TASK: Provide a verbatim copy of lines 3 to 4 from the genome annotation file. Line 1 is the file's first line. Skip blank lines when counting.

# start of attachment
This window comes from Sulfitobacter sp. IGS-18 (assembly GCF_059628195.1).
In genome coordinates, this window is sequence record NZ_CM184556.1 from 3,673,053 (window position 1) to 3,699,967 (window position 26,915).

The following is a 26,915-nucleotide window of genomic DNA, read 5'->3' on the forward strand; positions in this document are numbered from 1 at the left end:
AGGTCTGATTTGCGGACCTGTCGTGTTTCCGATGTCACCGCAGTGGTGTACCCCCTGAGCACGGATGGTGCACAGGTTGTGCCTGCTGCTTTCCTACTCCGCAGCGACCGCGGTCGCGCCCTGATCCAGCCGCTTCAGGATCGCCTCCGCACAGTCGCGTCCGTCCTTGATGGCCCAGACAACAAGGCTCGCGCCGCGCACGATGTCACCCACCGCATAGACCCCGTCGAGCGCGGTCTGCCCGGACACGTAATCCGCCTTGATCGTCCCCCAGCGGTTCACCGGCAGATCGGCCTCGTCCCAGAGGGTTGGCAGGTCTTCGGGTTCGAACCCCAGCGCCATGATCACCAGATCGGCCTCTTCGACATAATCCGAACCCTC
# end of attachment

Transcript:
The following is a 26,915-nucleotide window of genomic DNA, read 5'->3' on the forward strand; positions in this document are numbered from 1 at the left end:
AGGTCTGATTTGCGGACCTGTCGTGTTTCCGATGTCACCGCAGTGGTGTACCCCCTGAGCACGGATGGTGCACAGGTTGTGCCTGCTGCTTTCCTACTCCGCAGCGACCGCGGTCGCGCCCTGATCCAGCCGCTTCAGGATCGCCTCCGCACAGTCGCGTCCGTCCTTGATGGCCCAGACAACAAGGCTCGCGCCGCGCACGATGTCACCCACCGCATAGACCCCGTCGAGCGCGGTCTGCCCGGACACGTAATCCGCCTTGATCGTCCCCCAGCGGTTCACCGGCAGATCGGCCTCGTCCCAGAGGGTTGGCAGGTCTTCGGGTTCGAACCCCAGCGCCATGATCACCAGATCGGCCTCTTCGACATAATCCGAACCCTC